The questions you ask are actually quite different.
However, I am not sure to what extent this applies to real-world program likes operating systems. Do these types of programs need the full strength of Turing completeness?
It takes extremely little for a model of computation to be Turing complete. For example, various models with counters can simulate Turing machines. If you believe your software requires more than two counters that you can manipulate arbitrarily, you are using a Turing complete language. Though machine integers are apriori bounded, heap-allocated data structures usually are not. If your software needs lists, trees, and other dynamically allocated data, you are using a Turing complete language.
Are there simpler models of computation (such as PR) in which these applications could be written? If so, to what extent does this allow decidability of program correctness?
It is important to recognise that we do not want to check arbitrary properties of our software. Checking very specific, narrow properties (no buffer overflows, no null-pointer dereferences, no infinite loops, etc.) immensely improves the quality and usability of software. In theory, such problems are still undecidable. In practice, focusing on specific properties allows us to discover structure in our programs that we can often exploit to solve the problem.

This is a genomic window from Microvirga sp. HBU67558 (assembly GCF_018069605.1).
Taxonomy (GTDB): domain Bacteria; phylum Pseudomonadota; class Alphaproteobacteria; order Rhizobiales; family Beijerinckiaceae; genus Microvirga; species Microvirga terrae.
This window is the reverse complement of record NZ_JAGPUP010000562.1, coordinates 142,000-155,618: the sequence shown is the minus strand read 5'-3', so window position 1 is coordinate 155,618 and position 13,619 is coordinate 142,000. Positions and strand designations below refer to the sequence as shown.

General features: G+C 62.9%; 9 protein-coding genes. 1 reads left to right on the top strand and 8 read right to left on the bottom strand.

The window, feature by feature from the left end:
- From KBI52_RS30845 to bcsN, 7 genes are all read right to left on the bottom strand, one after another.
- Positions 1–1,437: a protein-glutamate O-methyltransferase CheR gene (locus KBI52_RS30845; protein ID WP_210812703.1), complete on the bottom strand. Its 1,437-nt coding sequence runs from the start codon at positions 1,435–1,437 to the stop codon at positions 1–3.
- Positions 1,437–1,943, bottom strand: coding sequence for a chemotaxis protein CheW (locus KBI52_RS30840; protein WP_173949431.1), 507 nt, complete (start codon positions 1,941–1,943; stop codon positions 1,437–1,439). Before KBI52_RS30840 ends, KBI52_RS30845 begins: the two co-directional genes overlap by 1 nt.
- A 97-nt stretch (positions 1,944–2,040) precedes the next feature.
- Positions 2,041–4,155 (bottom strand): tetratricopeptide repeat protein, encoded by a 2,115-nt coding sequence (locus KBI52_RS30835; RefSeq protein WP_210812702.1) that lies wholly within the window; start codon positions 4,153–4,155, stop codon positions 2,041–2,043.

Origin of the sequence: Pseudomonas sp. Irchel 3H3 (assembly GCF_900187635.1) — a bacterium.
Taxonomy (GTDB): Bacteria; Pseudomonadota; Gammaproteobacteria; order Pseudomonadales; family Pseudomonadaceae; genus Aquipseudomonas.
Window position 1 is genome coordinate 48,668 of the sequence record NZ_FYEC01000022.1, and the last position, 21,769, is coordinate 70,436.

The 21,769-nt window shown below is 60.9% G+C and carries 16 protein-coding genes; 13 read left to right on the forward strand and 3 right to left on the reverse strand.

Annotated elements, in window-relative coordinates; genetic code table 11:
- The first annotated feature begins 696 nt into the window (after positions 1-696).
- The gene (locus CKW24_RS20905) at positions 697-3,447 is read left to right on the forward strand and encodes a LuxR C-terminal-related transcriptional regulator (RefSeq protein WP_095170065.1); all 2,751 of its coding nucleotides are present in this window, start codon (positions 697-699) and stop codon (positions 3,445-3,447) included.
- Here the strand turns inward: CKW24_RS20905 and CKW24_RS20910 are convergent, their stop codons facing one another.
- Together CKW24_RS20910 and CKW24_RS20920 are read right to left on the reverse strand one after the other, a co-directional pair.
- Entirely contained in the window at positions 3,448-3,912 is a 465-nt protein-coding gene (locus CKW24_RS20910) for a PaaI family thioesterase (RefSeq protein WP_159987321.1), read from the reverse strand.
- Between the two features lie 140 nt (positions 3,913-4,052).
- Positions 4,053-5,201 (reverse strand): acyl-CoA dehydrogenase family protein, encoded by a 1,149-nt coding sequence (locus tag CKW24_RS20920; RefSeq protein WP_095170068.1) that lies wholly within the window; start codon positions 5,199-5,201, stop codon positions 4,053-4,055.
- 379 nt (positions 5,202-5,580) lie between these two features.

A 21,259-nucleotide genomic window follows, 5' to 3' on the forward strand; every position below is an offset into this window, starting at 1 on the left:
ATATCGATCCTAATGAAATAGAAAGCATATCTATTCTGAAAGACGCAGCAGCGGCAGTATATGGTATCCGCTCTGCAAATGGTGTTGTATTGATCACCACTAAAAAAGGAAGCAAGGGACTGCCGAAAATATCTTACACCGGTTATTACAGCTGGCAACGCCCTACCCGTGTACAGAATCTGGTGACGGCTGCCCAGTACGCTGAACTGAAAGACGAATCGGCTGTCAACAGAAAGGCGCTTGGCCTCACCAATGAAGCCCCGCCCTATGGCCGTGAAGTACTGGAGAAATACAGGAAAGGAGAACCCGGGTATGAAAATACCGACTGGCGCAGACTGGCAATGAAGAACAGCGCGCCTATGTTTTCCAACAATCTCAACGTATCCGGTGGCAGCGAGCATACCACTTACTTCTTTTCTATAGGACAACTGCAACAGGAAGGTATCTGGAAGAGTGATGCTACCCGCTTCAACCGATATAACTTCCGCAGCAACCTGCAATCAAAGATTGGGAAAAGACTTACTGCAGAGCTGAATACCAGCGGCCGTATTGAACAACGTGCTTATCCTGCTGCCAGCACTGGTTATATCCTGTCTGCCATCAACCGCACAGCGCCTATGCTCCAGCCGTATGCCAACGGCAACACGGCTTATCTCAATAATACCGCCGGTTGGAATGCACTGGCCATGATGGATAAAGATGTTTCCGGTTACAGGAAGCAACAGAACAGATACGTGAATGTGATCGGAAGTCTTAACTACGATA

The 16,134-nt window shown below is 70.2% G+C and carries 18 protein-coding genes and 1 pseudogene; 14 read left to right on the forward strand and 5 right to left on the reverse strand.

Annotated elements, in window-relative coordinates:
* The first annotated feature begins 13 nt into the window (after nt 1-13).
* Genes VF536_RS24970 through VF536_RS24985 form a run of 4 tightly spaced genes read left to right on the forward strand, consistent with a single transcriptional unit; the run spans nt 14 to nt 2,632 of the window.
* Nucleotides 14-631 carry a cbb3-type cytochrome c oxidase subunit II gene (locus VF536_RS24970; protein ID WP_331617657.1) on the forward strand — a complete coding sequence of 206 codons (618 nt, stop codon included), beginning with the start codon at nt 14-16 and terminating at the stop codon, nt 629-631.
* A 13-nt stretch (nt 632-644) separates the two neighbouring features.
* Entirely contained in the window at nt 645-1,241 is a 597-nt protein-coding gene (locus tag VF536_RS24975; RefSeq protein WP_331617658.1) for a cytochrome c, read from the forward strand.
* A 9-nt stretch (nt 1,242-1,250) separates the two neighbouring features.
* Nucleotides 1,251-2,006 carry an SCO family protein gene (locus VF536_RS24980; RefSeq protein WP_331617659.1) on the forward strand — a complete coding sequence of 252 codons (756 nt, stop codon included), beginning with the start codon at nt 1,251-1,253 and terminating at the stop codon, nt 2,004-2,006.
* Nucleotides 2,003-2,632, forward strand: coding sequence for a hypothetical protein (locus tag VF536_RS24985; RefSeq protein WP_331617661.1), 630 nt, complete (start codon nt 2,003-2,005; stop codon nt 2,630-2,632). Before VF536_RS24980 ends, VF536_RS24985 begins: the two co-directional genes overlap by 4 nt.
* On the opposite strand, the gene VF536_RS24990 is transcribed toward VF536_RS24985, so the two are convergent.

In particular, you can modify your original question to
Is there an abstraction of my software that I can analyse efficiently in a non-Turing complete model?
An abstraction is a model that includes the behaviour of the original software and possibly many additional behaviours. There are models such as one-counter machines or pushdown systems that are not Turing complete and that we can analyse. The standard approach in program verification with automated tools is to construct an abstraction in such a model and check it algorithmically.
There are applications where people care about sophisticated properties of their hardware or software. Hardware companies want their chips to correctly implement arithmetic algorithms, automotive and avionic companies want certifiably correct software. If it's that important, you are better of using a (trained) human being.